Here's a scenario: You are trying to be a little frugal on your gas because it is costing so much more now to fill the tank. But you have all these activities you are involved in... church, choir, hair dresser, kid's stuff, family, friends, lessons, grocery shopping , picking your husband up from work. You can't possible do them all.

So how do you prioritize your activities? First, try to get to an activity by riding with a friend. But if you are like me, you live out of the way for anyone to come and get you.

You need to decide which is really important. Here are some thoughts:
Combine as many activities into one day, in one trip. Don't do backtracking (my husband is famous for this).
Plan the best route and figure the time for the activity so you may do more than one thing.

For example, it's cold out, so you can do your grocery shopping in the late afternoon and still be able to attend choir practice that evening.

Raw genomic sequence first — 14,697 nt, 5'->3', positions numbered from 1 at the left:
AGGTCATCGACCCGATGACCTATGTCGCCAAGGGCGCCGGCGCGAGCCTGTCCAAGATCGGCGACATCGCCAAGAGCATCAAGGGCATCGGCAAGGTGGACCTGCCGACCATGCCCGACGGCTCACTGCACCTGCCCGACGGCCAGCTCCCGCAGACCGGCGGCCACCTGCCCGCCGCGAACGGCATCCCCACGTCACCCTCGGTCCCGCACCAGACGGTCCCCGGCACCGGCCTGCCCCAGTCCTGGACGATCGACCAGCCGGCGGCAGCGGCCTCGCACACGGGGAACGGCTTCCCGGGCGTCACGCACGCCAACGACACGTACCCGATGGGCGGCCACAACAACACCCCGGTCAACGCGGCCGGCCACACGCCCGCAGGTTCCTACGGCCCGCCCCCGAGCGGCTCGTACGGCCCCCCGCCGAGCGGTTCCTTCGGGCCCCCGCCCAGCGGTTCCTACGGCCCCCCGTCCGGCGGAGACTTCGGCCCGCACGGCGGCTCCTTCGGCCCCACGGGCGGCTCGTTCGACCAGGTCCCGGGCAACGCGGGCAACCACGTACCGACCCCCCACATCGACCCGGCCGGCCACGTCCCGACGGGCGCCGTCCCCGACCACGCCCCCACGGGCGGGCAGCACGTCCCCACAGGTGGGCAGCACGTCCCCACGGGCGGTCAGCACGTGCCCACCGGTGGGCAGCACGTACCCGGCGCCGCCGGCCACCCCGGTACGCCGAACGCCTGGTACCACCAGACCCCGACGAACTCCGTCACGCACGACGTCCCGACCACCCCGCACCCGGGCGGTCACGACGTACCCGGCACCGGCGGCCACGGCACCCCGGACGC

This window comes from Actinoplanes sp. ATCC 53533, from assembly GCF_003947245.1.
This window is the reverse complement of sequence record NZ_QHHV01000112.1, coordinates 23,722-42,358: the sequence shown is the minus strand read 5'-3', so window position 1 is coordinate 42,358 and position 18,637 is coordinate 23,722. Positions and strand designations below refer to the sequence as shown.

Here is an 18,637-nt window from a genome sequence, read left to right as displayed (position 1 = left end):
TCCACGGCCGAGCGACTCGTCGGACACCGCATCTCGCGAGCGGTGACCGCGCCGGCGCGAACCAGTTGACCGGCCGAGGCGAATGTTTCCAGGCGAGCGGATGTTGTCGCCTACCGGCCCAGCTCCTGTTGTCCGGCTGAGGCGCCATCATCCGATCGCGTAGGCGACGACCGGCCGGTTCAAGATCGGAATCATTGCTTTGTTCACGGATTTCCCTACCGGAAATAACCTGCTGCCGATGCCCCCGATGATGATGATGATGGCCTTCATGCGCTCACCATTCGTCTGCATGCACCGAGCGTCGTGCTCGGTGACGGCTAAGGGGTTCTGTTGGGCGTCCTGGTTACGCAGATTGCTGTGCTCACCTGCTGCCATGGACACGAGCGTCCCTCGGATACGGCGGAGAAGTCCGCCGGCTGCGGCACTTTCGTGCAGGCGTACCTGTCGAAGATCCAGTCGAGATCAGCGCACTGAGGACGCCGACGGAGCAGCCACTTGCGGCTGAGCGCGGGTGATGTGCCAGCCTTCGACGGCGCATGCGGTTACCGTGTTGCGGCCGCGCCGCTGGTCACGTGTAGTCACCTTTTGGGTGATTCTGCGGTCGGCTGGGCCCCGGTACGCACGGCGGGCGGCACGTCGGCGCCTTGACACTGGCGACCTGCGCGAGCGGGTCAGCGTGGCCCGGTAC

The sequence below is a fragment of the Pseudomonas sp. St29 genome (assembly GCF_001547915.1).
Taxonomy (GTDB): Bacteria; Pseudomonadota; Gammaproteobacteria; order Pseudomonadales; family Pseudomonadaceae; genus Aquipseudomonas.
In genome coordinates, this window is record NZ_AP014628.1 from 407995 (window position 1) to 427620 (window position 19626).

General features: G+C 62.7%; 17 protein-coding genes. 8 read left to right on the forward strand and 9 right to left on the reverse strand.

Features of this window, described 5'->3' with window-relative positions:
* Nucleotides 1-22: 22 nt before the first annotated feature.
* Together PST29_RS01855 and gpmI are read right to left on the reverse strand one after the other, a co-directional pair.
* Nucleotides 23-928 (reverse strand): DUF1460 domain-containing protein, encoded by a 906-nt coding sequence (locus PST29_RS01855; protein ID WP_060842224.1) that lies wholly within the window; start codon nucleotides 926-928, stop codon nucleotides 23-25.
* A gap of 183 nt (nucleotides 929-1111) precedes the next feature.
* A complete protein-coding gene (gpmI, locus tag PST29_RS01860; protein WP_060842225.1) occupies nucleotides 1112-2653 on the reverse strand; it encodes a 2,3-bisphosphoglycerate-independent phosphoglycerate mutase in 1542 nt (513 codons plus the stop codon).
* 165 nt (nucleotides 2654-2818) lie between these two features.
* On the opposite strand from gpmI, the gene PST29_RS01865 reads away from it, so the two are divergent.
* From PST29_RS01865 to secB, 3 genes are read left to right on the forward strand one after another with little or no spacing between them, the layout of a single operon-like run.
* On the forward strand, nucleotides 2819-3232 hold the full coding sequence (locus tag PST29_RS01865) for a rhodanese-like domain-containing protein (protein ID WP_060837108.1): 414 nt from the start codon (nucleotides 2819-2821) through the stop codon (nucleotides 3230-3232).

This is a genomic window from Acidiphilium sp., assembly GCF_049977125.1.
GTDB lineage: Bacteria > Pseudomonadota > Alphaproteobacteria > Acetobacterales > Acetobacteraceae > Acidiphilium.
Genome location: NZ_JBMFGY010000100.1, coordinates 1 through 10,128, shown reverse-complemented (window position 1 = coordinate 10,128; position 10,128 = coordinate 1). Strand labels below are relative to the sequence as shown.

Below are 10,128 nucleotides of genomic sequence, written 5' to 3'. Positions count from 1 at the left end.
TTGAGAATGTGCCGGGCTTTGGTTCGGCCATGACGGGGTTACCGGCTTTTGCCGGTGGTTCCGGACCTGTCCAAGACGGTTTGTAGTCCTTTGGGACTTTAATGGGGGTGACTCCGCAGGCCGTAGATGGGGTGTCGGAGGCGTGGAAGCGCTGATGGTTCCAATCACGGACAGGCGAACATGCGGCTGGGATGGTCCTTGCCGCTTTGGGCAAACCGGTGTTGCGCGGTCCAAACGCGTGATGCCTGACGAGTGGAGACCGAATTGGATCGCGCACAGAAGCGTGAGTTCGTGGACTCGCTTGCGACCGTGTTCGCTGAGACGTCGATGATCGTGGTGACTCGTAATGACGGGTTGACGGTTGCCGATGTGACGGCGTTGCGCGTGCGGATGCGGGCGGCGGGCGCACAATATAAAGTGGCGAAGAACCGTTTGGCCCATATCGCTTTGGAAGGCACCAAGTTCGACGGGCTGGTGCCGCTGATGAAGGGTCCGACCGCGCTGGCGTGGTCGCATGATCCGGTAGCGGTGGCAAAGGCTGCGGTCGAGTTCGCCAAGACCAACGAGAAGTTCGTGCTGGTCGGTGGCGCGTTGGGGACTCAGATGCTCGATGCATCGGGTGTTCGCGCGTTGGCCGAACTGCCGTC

If you feel that it is important to be in the church for the service (you can usually see services on TV or listen to them on the radio), then be sure to go. Maybe you can then do your shopping before coming home which would put less on your trips to town.

If you have spent time with family very recently, maybe you could cancel one visit with them.

Unless the choir counts on you for a solo or important part, missing a practice may not be detrimental to the outcome. If, however, you are a vital part of the choir, then this would be a priority over the others.

You can cancel your hairdresser appointments and make it for another time... lessons can also be re-arranged. Plan these activities on the same day next month.